design hunting

The Rise of Round

Cute furniture is a reprieve from our age of anxiety.

Photo-Illustration: Images courtesy of Sight Unseen, Purple PR, Camron PR
Photo-Illustration: Images courtesy of Sight Unseen, Purple PR, Camron PR
Photo-Illustration: Images courtesy of Sight Unseen, Purple PR, Camron PR

This story was originally published by Curbed before it joined New York Magazine. You can visit the Curbed archive at to read all stories published before October 2020.

Look for “contemporary furniture” in Google Images, and the search engine will call up a lot of the same thing: square, boxy, hard-edged sofas and chairs in 50 shades of greige. They’re stark and rigid and serious looking, and they seem dreadfully uncomfortable to sit in. But at design fairs and in magazines over the last few years, a different aesthetic has been slowly infiltrating all that angularity: stuff you want to run up to and squeeze, with rounder silhouettes, softer lines, and squat proportions. Stuff that is, in a word, cute.

The design world often scoffs at cuteness, which it sees as juvenile and unserious, but it’s become a recurring theme in work from independent studios and on the international circuit of celebrity practitioners. Its popularity stems from a mix of evolutionary biology, a reappraisal of high-meets-low culture, a reprieve from political anxiety, and the engagement economy.

Justin Donnelly — a designer based in Brooklyn and cofounder, with architect Monling Lee, of the studio Jumbo — has been charting the crescendo of cute furniture over the past few years. He named the phenomenon “neotenic design” — neoteny is a scientific term for adults who retain juvenile traits — after noticing that many of the “cute” pieces he admired had proportions and silhouettes associated with youth. In people, this manifests as a large head, relatively short arms and legs, and flat faces. In furniture, this means squatter proportions and rounder forms. In March, Donnelly curated an exhibition called “Neotenic Design,” which featured many of the best-known examples of the style: Faye Toogood’s Roly Poly chair, Pierre Yovanovitch’s Baby Bear chair, and Konstantin Grcic’s Sam Son chair, among others.

“Cute is no longer this diminutive thing,” Donnelly says. “There’s a critical edge in it.”

Scientists have been studying cuteness for decades. In the 1940s, ethologist Konrad Lorenz proposed a theory that infants across species possess similar traits: large eyes; a large head; squat noses, beaks, and snouts; receding chins; and roundness. He called this kinderschema and theorized that perceptions of cuteness co-evolved with the need for care.

The last decade has seen a swell in research on the emotional responses to cuteness, coinciding with the rise of neuroscience and brain imaging technology that can give scientists more insight into what’s actually happening in our heads when we see something cute. They now know, for example, what determines cute aggression — like the desire to pinch a baby’s cheeks or hug a puppy — versus a dimorphous expression, in which a positive emotion is expressed in ways typically associated with negative feelings, like making a sad “awww” face in response to something cute.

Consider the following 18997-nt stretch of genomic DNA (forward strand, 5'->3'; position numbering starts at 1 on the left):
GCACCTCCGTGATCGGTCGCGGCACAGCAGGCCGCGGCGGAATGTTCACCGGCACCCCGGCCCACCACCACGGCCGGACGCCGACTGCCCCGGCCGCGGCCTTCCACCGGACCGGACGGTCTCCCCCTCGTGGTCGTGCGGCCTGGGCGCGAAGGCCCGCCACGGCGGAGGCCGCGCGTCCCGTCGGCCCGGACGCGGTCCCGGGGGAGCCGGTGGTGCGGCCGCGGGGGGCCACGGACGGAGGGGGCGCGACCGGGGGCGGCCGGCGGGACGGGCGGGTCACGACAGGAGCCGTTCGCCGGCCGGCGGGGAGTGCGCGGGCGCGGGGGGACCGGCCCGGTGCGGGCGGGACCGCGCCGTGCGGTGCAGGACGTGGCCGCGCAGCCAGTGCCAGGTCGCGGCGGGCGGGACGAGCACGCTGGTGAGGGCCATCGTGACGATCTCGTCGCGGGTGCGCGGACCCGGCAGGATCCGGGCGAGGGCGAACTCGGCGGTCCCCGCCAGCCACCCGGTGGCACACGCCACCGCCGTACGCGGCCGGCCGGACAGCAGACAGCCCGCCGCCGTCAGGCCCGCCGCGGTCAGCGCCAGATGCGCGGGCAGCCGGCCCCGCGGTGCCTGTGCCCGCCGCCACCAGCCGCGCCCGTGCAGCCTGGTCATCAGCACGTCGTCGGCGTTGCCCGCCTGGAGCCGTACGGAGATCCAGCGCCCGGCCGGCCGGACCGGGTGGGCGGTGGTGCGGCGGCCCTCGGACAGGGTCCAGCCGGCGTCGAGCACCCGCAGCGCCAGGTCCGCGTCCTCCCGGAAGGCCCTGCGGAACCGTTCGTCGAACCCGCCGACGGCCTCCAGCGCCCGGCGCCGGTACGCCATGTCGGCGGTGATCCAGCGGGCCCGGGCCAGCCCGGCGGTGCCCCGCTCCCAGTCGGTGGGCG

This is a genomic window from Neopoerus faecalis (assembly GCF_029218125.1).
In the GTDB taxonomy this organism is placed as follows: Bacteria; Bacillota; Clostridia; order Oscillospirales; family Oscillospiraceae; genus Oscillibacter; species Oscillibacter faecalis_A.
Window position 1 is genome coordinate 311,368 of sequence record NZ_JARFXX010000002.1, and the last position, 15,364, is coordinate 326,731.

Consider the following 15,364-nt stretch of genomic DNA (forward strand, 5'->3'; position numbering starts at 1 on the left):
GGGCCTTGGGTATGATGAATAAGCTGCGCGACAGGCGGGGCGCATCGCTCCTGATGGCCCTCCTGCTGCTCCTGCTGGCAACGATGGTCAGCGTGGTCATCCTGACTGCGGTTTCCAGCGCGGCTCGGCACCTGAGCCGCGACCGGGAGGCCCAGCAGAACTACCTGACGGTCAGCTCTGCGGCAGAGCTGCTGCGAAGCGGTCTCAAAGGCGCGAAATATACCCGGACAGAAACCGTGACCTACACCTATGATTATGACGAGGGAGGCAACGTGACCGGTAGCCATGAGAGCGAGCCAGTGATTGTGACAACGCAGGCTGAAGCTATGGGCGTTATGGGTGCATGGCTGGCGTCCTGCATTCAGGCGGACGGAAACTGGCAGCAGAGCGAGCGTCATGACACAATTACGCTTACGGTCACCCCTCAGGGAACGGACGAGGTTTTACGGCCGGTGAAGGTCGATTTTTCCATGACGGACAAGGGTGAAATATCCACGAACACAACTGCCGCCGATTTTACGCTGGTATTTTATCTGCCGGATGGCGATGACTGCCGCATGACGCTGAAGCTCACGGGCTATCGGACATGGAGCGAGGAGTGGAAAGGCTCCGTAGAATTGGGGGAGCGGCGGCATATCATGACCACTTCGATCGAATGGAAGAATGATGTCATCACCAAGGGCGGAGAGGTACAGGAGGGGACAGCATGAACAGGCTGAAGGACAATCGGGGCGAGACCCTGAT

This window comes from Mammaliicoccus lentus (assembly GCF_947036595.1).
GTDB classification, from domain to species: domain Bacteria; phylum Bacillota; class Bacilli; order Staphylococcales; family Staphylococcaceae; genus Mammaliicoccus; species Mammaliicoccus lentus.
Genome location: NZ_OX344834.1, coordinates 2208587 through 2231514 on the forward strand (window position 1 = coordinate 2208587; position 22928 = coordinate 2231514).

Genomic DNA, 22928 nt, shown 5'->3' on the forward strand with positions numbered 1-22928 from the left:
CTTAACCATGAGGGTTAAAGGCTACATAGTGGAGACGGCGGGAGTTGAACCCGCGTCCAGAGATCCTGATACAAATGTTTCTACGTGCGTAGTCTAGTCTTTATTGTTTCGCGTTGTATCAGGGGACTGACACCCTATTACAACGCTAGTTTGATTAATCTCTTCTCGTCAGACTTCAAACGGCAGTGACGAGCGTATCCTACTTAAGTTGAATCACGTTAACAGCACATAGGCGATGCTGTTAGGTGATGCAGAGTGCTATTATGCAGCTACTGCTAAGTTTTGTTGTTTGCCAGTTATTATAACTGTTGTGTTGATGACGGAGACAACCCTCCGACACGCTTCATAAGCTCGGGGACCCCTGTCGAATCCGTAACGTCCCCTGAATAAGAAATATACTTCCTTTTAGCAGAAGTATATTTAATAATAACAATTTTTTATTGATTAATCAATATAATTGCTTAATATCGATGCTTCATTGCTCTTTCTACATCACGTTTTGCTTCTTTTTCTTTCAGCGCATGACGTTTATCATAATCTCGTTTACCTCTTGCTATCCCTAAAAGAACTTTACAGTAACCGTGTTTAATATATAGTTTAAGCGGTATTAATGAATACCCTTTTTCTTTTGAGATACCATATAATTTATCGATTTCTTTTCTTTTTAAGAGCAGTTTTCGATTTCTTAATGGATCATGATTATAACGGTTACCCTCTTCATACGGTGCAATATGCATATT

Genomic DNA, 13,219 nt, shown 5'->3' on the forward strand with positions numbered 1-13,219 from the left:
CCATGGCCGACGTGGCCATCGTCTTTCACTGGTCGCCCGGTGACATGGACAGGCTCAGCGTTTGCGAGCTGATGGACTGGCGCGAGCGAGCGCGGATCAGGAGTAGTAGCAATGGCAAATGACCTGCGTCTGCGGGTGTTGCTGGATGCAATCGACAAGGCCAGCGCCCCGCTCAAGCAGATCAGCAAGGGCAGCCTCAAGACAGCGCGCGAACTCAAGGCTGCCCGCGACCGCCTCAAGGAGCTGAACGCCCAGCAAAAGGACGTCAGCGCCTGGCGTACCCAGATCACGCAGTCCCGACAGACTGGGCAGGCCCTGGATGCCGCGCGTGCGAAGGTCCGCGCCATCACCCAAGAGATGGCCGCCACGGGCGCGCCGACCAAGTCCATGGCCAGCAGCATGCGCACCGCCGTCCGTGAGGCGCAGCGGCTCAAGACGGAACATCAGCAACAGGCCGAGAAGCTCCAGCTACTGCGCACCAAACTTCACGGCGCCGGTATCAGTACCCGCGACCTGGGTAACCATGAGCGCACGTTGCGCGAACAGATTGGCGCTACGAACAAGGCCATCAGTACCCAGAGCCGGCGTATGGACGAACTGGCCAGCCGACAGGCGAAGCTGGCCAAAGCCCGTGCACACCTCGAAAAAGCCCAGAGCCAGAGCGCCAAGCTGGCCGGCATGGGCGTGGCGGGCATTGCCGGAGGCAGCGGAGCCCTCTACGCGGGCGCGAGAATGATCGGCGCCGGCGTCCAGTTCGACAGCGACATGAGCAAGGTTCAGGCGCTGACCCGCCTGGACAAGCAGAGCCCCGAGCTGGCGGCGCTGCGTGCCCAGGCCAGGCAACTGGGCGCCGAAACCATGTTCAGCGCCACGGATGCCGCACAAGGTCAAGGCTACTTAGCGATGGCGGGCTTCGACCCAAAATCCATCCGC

“Once we have that appraisal that something is cute, along come all these other behaviors that have evolved to help our species survive: urges of caretaking, to be near, to attend to, to engage with, to protect,” says Oriana Aragón, a social scientist and assistant professor at Clemson University who researches cuteness. “Cuteness is like an automatic refresh signal to keep you engaged.”

Scientists are now evaluating emotional responses to cute inanimate objects. A 2011 study explored how abstract, baby-like elements affected people’s emotional responses to products. The researchers found that cars with “baby-faced fronts” elicited more positive feelings and concluded that consumers’ responses to products are informed by evolutionary biology. The researchers also pointed out the relevance to the design industry: cuteness can be used to create products with higher levels of user satisfaction.

“It’s almost pattern matching,” Aragon says. “We know an object is cute, then the behavioral stuff flows.”

While cuteness has an undeniable appeal rooted in biology, it wasn’t always accepted in the high-brow worlds of art and design. Cute wasn’t cool. Or sophisticated, or elegant — two traits that are typically aspirational in design. That started to change in the 2000s, when Takashi Murakami published his treatise on “Superflat,” a Japanese contemporary art movement inspired by anime and the culture of obsessiveness known as otaku. Murakami theorized that since multiple generations have been obsessed with purchasing objects associated with childhood and cuteness, it had taken on seriousness and lost some of its stigma.

“Cute, cartoony stuff became more socially acceptable,” Donnelly says. “We saw it in the ‘lowbrow’ comic book world and the ‘highbrow’ art world in the work of Jeff Koons and Brian Donnelly, who works as Kaws. We saw it in art exhibitions, streetwear, toys, and also in furniture.”

The rise of cute and emotionally reassuring forms also coincides with increasing anxieties over politics, economics, and culture.